From his battles he earned a notch out of his ear and scars on his arms, but after a while I noticed his arms were getting injured in exactly the same way on a repeated basis. It was like they were swelling and bursting, not falling victim to the claws of another.
He never had a litter box as he always went outside, but one day he called at me until I looked at him and asked him what he wanted. On a large piece of cellophane on the floor, he urinated before me. There was blood in it. He looked at it, looked at me and mewed. He never messed inside, so I knew something was wrong, and after another trip to the vet he was given pills to clear up what they told us was a urinary tract infection. Another time, he showed me he had loose stool. I was nonplussed at having to dispose of it, but took him to the vet again with more crying and objecting from within the carrier.
He would have times of seemingly perfect health, but occasionally his behaviour would change and he would become withdrawn, finding a cosy place in my mom’s fabric stash to stay for days. He stopped responding to food and water as often and his once vibrant gaze became one of exhaustion. The vet said he had feline leukaemia and an upper respiratory disease. He administered a few treatments but told us it was terminal.
He started staying in the fabric stash permanently. I’d sit with him and stroke his fur and talk to him. At my young, weird age I’d learned to make the same meowing noises he’d made to me when he was content. He wouldn’t purr or give hugs anymore. He looked like he was in so much pain. Finally after speaking with the vet about his not eating or drinking anything for several days, he said we should put him to sleep or he would starve to death. I was heartbroken as I was going to lose this lovely creature who had been my only friend at times when I felt so alone and alienated. He was the one being I could count on to love me unconditionally and without fail.
As he was so lethargic I carried him to the car without the carrier he loathed so badly. For the first time he didn’t object. I walked into the vet’s office with him and was told I’d have to sit and wait for the vet to arrive. I don’t know if it was thirty minutes or three hours, but it seemed like an eternity.
While we were waiting, as if he’d saved all his strength for this one occasion, he was emphatically hugging, pawing, purring and kissing me for the first time in I didn’t know how long. I don’t know where all the energy came from, but I felt he knew what was happening. I was sobbing so much the receptionist started crying, and when she announced the vet had arrived, my heart sank. I didn’t want all the hugs to end.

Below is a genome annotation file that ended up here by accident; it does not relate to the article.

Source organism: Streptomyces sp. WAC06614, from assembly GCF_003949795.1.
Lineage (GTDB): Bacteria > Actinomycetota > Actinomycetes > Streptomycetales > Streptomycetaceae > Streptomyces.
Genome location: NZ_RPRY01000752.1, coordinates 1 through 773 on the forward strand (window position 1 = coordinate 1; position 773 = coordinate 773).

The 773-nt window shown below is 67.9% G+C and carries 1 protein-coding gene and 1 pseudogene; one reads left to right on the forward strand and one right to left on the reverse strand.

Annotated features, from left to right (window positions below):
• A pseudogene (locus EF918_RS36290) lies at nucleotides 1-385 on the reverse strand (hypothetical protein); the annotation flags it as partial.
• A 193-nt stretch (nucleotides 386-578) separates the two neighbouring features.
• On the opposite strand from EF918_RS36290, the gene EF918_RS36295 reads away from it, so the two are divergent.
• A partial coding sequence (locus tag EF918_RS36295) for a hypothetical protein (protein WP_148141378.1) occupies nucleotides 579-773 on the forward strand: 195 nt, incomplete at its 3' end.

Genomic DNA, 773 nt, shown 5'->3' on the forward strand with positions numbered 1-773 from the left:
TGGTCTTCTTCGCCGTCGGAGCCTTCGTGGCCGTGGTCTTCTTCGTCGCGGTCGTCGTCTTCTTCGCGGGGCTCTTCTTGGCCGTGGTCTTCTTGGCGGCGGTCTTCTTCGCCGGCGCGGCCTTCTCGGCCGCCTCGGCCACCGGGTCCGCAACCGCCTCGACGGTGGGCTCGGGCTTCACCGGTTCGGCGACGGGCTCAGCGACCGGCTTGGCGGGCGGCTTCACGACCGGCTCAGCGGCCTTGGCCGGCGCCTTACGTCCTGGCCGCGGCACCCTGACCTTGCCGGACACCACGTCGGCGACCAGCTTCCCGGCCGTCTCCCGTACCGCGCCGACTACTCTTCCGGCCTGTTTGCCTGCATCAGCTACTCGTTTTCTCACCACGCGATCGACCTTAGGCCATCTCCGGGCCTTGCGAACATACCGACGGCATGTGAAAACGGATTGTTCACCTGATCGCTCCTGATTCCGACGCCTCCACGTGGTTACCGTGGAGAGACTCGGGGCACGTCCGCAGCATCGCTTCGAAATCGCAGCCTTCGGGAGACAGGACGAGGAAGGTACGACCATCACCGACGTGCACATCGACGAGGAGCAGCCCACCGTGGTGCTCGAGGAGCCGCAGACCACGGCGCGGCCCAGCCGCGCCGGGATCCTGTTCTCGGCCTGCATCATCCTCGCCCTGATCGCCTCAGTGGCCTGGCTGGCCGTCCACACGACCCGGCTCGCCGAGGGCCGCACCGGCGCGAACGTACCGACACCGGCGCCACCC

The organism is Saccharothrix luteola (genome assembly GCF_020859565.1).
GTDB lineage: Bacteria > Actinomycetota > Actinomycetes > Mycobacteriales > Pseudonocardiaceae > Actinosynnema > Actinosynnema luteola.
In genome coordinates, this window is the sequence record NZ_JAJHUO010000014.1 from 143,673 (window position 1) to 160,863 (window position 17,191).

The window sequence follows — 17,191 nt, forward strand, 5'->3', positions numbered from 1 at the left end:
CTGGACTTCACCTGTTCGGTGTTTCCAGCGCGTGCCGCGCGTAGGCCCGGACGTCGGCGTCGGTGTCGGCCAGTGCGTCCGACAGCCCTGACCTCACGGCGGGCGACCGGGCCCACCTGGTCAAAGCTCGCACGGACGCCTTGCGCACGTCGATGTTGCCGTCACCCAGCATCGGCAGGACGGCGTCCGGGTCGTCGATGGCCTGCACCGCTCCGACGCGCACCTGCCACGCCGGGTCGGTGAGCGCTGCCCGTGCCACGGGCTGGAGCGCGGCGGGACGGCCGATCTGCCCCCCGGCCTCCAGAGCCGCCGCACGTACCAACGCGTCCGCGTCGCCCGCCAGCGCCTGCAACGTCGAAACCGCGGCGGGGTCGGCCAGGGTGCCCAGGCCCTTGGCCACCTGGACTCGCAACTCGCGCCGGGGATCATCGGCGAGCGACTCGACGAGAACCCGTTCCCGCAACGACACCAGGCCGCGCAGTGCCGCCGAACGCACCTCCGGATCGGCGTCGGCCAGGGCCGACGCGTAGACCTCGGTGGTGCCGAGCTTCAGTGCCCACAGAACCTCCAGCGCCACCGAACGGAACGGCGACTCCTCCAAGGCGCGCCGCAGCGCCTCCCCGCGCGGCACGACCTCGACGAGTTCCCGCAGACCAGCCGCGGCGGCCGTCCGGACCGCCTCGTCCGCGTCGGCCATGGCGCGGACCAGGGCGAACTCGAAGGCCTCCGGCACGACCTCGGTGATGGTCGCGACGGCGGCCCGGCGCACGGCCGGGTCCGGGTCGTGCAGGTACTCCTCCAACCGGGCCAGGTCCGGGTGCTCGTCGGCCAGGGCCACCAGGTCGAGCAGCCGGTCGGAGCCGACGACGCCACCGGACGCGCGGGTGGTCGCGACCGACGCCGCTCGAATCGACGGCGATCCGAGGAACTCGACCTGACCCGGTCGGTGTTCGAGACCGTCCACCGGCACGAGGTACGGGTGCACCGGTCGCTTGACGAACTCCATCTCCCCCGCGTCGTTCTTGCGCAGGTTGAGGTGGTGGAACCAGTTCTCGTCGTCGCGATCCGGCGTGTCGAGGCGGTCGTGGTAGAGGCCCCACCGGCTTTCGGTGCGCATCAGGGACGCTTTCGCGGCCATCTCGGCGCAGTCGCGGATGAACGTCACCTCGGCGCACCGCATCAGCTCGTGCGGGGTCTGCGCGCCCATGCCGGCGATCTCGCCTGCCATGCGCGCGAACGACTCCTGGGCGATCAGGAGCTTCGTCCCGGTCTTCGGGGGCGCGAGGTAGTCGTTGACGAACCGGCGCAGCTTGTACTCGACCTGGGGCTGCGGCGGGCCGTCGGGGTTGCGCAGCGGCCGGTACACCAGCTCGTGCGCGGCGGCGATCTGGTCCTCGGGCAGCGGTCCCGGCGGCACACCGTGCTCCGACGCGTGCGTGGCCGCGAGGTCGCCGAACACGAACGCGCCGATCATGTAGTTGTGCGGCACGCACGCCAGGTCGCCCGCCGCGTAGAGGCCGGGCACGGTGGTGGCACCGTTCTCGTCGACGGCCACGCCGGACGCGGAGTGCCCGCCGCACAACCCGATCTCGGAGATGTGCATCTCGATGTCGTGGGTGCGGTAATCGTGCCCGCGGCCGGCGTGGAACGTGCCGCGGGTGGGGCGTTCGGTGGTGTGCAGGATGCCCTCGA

As the vet prepared him for his passing I held his paw and stroked behind his ears with his forehead to mine. I said goodbye to my dearest and most cherished friend as he took his last breath and passed on.
The weeks after that, one of my teachers approached me asking, “What’s wrong with you? You used to smile sometimes.” I felt silly for saying “My cat died,” because to most people a cat is just a cat, but not Blackberry. He was so much more. A kindred spirit. A soul-mate, just not the same kind most people have.
I volunteered at homeless pet charities, paying special attention to the black cats. They were never like Blackberry. I decided I’d probably never meet a cat like him again.
But on one glorious, beautiful day, I took a new route home from school and the strangest thing happened. A black cat with orangey-yellow eyes and a roundish head came out from behind a house. I called to it, and it came to me, calling in what sounded like that same familiar voice. I patted my chest, and the cat jumped up. It hugged me, and purred, and put its forehead to my chin. I caressed its ears and noticed there was the same kind of notch in the same place as Blackberry’s. I noticed it had the same little tuft of white hair on its chest and the same scars on its arms. For ten minutes or more I stood there on the sidewalk hugging this cat, until I eventually put it down and resumed walking. It followed me a few paces. I looked away for a moment, and when I looked back it was gone.
Despite repeating that route from that day forward, I never saw that cat again.